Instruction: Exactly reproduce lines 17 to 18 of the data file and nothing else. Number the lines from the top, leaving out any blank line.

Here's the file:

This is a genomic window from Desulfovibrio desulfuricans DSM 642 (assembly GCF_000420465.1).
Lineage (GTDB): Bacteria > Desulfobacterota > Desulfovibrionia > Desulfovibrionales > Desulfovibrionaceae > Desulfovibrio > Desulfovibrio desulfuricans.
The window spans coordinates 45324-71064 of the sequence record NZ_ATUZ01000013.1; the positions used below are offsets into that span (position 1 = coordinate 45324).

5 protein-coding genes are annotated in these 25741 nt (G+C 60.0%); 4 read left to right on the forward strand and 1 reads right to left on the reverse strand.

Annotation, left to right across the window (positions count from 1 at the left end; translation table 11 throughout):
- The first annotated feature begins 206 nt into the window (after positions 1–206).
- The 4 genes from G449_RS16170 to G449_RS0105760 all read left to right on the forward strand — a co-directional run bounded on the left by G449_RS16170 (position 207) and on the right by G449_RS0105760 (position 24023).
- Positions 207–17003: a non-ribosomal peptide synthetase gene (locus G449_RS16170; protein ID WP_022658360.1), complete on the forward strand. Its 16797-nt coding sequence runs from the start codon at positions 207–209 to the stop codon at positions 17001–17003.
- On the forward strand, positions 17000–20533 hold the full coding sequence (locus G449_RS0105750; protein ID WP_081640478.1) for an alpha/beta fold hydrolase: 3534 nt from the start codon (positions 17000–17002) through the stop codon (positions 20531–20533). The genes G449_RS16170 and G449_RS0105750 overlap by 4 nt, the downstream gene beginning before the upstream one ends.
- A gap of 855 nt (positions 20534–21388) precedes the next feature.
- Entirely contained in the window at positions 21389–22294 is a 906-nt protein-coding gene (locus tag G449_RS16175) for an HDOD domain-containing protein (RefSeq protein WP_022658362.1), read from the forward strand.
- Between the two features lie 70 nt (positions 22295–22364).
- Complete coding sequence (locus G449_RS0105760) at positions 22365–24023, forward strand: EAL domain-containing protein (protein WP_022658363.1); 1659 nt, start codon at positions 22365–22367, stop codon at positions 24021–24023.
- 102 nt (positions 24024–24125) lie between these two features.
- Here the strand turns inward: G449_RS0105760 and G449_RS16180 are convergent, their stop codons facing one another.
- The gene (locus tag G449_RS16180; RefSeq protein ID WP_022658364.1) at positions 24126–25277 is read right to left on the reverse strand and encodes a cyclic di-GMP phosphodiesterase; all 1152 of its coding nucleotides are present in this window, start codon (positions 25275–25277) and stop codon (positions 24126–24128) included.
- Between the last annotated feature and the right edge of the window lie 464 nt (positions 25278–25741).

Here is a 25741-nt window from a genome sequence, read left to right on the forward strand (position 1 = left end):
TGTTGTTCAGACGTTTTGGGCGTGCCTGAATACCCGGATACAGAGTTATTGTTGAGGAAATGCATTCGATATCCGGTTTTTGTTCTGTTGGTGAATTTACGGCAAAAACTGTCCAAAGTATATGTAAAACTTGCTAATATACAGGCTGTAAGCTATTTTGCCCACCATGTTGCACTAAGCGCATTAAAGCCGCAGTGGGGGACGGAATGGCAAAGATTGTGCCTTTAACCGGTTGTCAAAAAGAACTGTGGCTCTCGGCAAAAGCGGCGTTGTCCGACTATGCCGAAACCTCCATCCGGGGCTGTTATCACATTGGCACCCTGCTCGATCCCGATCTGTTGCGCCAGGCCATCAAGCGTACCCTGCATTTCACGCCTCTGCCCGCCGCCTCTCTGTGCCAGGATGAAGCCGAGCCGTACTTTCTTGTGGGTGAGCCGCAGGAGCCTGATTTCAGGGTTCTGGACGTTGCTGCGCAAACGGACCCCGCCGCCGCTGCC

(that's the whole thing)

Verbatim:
- Between the last annotated feature and the right edge of the window lie 464 nt (positions 25278–25741).

Here is a 25741-nt window from a genome sequence, read left to right on the forward strand (position 1 = left end):